The Boston Red Sox just earned what is likely their best series win of the season, taking 2-straight against the NL's-best Phillies after dropping the series opener. The issue is, it came after an inexcusable split series in the Windy City against a team that was riding a franchise-record losing streak and on pace to be one of the worst teams in the history of the game.

So are the daily struggles of the Sox in 2024. Though, really it's been going on for much longer than this year. Dating back to May 14, 2019, Boston is 367-366 in their last 733 games. That's five years and one month of .500 baseball. Remember, that includes a 92-win team in 2021 that made it to Game 6 of the ALCS. It also includes last place AL East finishes in 2020, '22 and '23.

The bats came to life the last two nights at Fenway, banging out 27 hits and 17 runs. The challenge now will be to not go silent tonight against Luis Gil (8-1, 2.04 ERA) and the Yankees, because that's been the trend through 69 games - Jekyll and Hyde.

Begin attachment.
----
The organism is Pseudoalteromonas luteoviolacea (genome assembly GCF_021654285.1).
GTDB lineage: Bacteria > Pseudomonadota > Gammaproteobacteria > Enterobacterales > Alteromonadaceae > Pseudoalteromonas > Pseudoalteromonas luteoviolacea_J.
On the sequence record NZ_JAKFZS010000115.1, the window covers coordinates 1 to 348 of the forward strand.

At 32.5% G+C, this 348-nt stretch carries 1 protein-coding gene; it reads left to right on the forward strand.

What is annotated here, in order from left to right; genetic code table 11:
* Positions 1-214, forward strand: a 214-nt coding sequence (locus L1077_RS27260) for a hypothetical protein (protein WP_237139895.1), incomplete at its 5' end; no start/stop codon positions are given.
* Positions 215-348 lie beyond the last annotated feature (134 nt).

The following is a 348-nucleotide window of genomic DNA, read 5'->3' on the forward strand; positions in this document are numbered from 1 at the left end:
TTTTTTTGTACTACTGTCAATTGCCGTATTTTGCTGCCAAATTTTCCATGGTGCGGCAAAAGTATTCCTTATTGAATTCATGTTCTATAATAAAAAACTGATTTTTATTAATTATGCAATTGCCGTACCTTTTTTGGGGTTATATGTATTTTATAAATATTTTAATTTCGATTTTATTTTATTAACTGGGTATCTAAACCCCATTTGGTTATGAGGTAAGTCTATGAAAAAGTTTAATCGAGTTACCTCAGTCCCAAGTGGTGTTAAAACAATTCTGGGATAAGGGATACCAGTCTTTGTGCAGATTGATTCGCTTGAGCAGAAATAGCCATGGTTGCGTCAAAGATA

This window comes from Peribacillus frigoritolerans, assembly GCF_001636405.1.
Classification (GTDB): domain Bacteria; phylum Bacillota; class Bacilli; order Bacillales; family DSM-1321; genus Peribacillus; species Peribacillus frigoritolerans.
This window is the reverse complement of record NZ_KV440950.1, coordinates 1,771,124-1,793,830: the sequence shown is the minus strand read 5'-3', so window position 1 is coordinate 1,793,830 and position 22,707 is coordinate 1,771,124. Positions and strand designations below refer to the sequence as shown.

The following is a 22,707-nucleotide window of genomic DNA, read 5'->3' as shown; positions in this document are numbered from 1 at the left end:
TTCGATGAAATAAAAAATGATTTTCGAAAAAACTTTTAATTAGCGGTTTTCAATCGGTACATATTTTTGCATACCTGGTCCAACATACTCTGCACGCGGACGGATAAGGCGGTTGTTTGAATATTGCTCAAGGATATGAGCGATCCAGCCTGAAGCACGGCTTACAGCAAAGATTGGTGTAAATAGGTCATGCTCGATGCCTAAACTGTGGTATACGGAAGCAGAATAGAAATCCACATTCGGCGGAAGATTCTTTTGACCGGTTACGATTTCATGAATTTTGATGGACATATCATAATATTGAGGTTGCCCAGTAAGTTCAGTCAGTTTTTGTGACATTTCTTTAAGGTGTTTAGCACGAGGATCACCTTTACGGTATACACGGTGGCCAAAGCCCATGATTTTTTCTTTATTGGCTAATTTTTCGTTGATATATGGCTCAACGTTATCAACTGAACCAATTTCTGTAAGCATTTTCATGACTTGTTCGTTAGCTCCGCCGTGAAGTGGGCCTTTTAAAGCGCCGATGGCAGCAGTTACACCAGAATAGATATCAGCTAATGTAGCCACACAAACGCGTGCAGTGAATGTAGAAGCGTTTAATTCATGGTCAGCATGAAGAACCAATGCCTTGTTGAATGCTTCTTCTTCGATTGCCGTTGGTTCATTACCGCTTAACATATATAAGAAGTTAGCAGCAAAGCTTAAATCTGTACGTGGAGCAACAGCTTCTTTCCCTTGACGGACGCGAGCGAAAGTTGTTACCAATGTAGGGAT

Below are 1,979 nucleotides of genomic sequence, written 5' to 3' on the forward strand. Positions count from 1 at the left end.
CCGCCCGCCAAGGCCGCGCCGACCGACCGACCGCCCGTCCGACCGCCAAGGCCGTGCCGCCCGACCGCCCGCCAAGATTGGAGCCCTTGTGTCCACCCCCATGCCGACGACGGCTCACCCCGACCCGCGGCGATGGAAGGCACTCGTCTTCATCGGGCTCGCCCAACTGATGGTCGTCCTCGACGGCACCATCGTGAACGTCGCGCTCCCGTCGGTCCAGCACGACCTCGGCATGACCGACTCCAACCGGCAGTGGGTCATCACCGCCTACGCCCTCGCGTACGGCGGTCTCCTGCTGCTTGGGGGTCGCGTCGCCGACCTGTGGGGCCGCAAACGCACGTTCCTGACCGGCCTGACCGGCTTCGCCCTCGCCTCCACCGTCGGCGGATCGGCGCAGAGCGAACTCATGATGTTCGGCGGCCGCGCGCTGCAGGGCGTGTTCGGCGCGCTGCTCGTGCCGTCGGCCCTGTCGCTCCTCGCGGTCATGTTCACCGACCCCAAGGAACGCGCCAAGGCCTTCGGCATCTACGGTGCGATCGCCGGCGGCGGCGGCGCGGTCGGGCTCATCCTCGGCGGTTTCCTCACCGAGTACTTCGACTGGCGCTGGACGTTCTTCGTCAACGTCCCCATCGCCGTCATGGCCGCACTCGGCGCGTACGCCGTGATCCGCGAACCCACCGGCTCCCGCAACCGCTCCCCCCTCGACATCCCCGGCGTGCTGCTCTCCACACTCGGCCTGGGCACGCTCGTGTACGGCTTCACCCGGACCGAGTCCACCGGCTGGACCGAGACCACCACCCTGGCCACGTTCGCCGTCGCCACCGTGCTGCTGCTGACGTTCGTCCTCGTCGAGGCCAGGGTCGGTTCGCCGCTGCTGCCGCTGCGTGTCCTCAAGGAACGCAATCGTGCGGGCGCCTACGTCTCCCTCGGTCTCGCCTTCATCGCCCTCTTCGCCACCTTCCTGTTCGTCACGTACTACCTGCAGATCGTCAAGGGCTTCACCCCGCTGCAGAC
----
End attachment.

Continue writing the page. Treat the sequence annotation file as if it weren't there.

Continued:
It seems the Sox are destined to a 162-game odyssey of drifting around, within a game or two on either side of the .500 line. But that doesn't mean they can't be an enjoyable product to watch, or that they're not getting performances and contributions that could prove key in the future, when the hope is that the organization will return to being one of the big players in the sport.

There's development around the diamond with young players growing into major league roles. Not to mention the pitching, which has long been the issue with this team, has been the biggest surprise so far in '24.

It's not difficult to envision that with another bona fide starting pitcher or two, in addition to a big-money bat or two in the middle of the lineup, plus with the group of prospects just below the MLB level, that Boston could really be competing for something.

It likely won't be the case this year, though. So how are you looking at what appears to be yet another "bridge year" in Boston?

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